AAS 206th Meeting, 29 May - 2 June 2005
Session 16 Galaxy Surveys
Oral, Monday, 10:00-11:30am, May 30, 2005, 102 E

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[16.02] The 1.1 mm Bolocam Lockman Hole Galaxy Survey: Submillimeter Confirmations and Fluctuation Analysis

J. Glenn, J. E. Aguirre, G.T. Laurent, P.R. Maloney, P. Stover (University of Colorado), S.F. Edgington, S.R. Golwala, A.E. Lange, P. Rossinot, J. Sayers (California Institute of Technology), J.J. Bock, A. Goldin, H. Nguyen (Jet Propulsion Laboratory), P.A.R. Ade, D. Haig, P.D. Mauskopf (University of Cardiff)

Submillimeter galaxies are high redshift (z>1), high luminosity (~1013 Lsolar) galaxies with large inferred star formation rates (~103 Msolar per year). Such extreme star formation rates make it important to characterize this population of galaxies to understand massive galaxy formation.

We surveyed 324 square arcminutes of sky for submillimeter galaxies at 1.1 mm toward the Lockman Hole, using Bolocam on the Caltech Submillimeter Observatory. We previously reported the detection of seventeen galaxy candidates (with seven expected false detections). Here we report: 1) the detection of nine of the galaxy candidates at 350 microns with SHARC-2 and 2) the results of a fluctuation analysis (P(D), where P is the probability of a signal deflection D). The nine 350 micron detections confirm the robustness of the 1.1 mm detections. Together with far-infrared, submillimeter, millimeter, and VLA data, where available, these observations sample the spectral energy distributions for estimates of luminosities and star formation rates.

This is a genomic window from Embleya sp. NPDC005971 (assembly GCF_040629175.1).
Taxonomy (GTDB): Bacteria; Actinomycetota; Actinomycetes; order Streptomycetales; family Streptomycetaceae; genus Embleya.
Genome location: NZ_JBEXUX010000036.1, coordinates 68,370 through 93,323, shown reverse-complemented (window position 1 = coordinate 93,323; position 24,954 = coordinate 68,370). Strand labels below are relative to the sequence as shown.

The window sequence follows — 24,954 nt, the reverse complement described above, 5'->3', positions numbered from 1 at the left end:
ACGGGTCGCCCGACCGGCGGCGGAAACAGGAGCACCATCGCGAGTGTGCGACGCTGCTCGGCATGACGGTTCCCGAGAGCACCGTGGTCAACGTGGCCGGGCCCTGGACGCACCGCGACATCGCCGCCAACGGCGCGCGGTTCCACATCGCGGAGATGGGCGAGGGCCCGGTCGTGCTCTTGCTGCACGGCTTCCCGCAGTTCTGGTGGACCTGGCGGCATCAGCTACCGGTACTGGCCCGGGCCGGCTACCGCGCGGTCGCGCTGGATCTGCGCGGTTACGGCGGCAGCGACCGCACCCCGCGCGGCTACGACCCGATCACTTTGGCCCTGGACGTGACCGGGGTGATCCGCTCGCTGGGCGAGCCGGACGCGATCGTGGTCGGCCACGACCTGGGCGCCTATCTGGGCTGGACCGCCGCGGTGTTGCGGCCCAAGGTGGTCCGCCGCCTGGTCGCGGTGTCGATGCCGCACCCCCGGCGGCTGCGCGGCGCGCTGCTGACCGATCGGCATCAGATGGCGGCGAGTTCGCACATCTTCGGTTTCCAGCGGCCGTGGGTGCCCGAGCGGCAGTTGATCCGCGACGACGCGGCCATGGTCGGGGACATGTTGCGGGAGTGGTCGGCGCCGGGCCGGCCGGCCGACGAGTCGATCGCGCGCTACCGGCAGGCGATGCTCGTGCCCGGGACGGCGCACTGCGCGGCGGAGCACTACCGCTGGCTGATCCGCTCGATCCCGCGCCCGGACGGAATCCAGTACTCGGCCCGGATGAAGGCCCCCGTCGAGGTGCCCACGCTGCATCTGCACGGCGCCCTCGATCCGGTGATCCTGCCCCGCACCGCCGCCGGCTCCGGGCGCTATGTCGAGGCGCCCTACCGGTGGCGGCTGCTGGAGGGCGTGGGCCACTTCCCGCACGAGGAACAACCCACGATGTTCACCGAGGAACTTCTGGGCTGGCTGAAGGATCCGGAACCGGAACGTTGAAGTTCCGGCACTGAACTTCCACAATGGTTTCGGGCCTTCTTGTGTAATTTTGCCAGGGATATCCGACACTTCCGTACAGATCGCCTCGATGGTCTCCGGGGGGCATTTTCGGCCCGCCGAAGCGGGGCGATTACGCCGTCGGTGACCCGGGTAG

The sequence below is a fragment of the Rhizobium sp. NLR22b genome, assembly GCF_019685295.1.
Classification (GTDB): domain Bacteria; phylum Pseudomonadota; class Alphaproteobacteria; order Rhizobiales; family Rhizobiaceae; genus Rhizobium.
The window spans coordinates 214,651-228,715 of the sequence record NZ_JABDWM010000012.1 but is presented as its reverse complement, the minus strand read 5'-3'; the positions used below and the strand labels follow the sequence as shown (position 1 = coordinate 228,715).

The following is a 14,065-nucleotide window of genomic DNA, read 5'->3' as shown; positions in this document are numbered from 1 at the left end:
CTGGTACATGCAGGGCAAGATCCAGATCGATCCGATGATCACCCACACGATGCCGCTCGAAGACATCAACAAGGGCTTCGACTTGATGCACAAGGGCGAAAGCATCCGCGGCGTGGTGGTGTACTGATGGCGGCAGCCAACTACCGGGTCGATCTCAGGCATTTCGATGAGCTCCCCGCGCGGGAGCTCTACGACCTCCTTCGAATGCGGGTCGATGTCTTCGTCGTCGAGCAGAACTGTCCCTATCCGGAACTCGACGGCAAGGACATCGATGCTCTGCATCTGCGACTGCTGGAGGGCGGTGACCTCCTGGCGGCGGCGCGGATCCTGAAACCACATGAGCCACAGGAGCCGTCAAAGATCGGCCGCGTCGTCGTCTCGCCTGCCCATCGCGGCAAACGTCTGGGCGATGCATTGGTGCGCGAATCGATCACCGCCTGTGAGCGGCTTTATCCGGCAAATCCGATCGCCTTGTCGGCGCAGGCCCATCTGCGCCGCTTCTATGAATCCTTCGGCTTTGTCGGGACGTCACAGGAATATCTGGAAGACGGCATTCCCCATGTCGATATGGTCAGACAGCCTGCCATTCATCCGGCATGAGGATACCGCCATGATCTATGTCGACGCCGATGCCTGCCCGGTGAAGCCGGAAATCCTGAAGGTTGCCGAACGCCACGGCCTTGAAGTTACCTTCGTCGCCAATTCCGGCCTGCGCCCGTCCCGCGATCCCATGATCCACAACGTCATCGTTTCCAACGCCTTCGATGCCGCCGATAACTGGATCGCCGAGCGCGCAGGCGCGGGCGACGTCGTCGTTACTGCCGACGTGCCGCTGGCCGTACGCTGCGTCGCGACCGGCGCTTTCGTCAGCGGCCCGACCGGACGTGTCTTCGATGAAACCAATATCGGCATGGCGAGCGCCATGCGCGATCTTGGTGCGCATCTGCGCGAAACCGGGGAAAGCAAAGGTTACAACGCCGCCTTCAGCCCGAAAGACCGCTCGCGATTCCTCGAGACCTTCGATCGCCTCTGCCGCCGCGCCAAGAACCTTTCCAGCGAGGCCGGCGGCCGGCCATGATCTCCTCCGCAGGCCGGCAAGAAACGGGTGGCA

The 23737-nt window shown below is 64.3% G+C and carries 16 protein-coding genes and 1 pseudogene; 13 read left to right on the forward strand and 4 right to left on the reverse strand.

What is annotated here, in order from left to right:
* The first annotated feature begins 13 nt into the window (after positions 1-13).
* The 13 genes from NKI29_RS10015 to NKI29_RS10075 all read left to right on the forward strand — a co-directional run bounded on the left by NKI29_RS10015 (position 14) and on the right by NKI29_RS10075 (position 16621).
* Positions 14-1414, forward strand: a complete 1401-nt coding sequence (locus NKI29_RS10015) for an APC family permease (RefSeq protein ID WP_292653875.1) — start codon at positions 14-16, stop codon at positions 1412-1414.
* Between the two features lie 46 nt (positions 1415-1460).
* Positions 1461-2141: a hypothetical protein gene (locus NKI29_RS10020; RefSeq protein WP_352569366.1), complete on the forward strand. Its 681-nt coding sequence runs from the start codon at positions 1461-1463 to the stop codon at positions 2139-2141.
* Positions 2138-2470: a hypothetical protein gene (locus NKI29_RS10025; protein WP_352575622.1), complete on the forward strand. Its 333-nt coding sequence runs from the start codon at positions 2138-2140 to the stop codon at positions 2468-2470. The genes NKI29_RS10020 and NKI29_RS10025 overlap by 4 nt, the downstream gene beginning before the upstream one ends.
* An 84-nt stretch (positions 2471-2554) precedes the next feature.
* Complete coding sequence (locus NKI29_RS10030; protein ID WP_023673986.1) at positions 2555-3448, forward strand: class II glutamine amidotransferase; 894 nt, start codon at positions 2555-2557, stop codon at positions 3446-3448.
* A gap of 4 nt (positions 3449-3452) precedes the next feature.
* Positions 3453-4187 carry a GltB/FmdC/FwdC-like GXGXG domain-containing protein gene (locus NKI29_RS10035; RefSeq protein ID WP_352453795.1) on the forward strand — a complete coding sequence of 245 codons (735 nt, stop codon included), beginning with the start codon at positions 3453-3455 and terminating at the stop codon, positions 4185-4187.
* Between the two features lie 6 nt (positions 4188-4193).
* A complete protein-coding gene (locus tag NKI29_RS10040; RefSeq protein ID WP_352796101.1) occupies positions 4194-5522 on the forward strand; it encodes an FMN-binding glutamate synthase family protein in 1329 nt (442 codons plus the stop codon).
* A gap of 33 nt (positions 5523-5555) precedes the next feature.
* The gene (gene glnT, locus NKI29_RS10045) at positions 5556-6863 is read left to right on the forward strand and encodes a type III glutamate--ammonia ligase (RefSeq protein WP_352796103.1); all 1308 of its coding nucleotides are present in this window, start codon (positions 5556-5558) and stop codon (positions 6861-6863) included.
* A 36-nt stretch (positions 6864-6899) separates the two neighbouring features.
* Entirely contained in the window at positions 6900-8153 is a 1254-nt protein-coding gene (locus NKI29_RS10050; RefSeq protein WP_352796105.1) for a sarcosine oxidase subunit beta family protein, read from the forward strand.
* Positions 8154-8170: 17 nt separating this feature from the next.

The P(D) analysis was enabled by the extremely uniform noise in the map, resulting from the build-up of the map with repetitive scans of the same patch of sky with even sampling. In a P(D) analysis, the histogram of map pixel values is compared to a histogram comprised of random realizations of noise summed with galaxies drawn from a model distribution. A broad range of power law models were tested. The best fit power law (N=N0S-a) has a well-constrained spectral index of a=2.7. The uncertainty in the normalization N0 is dominated by systematic calibration uncertainties. This is in broad agreement with previous observations and theoretical predictions, but with much tighter error bars.

This work was supported, in part, by a grant from the National Science Foundation.

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Bulletin of the American Astronomical Society, 37 #2
© 2005. The American Astronomical Soceity.